Last updated April 30, 2021
Historically, it was standard policy to be able to drive other cars (DOC) on your comprehensive car insurance, but today most policies don’t provide the option to do so as standard, with some not even offering it as an additional extra. So before you get behind the wheel of your friends or family members car, it is important to understand what you’re covered for on your car insurance policy to avoid breaking the law and putting your licence at risk.
If you have the minimum level of insurance (third-party or third-party fire and theft) it’s unlikely you’ll be able to drive another car as part of your policy. Nevertheless, it may be possible to have it included in your policy as standard or an extra, so you should check your policy documents to know if you can drive somebody else's car.
If you have comprehensive car insurance for your own vehicle, there is a possibility that you are able to drive another car as part of your policy, despite it being less common than in the past. Again, you will need to check your certificate of insurance or contact your insurance provider to find out if you are insured to get behind the wheel of another vehicle.
How to add DOC to your policy will depend on the insurer and some don’t offer it as an option at all. However, where it is an optional extra, the criteria may include:
To find out how to add DOC to your policy, you should contact your provider or log in to your account to see if it is an option.
If you want to drive another car, there are other options available. Firstly, you could be added as a named driver on the policy of the car you want to drive. This will allow you to legally drive the car, but you must ensure that this is less than that of the main driver, otherwise you could be breaking the law. Adding yourself as a named driver on someone else’s policy will provide you with the same level of cover as that person, meaning if they’ve got fully comprehensive cover, you will have the same. To add yourself as a named driver, you will need the policy holder to contact their insurance and see if it is possible, which may incur an additional cost.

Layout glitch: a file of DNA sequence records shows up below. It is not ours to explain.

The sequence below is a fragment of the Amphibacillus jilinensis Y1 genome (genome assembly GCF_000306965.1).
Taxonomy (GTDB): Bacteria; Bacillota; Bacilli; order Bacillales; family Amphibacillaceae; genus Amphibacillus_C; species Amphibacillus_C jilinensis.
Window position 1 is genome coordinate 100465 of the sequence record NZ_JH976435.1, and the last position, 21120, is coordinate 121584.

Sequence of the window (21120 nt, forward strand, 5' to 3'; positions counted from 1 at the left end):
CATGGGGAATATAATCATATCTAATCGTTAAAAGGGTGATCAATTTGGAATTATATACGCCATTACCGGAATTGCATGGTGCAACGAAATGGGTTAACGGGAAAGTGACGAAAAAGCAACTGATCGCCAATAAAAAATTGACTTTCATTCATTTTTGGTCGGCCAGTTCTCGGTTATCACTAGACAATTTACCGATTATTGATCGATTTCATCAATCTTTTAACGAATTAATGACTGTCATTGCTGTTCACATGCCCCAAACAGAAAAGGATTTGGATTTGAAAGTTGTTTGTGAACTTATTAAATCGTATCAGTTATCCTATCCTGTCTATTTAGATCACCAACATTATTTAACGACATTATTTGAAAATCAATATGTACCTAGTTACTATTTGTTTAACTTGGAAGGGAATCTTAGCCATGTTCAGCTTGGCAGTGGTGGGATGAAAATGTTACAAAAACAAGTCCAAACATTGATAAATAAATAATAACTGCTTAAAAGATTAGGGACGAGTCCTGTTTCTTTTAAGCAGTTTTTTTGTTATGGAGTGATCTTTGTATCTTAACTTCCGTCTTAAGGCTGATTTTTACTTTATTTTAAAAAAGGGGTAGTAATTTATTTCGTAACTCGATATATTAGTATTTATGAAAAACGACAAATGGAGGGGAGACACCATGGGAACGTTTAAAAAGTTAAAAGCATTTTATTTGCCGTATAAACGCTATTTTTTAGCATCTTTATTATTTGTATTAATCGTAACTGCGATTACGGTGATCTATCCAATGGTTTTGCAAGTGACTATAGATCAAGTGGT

Secondly, you could get insured on another car through a temporary policy. This type of policy is ideal if you want to use another car for a short amount of time, such as if you were to drive a parent’s car on a long car journey. By choosing comprehensive temporary insurance, you will have a higher level of cover than if you added DOC to your policy, where you would only be covered for third-party damage.
If you are thinking about getting behind the wheel of another car, you should always check your insurance policy first to ensure you’re not breaking the law for driving without insurance. If you are still unsure after checking your policy documents, you should call your provider to check.
If you are caught driving without insurance, you will receive an IN10 conviction, which will result in 6-8 points on your driving licence. This means you will lose your licence if you have been driving for fewer than two years and is likely to increase your renewal premium, even if you’re an experienced driver. As well as the points on your licence, there is a minimum fixed penalty fine of £300 for driving without insurance and you could be taken to court.
It is possible to get an any driver insurance policy, which allows anybody with a valid licence to drive your car. However, this insurance policy type is uncommon and many insurers may not even offer is as an option. Due to the risk being increased by anybody being allowed to drive your vehicle, you can expect this type of policy to be more expensive than the more common third-party and comprehensive policies.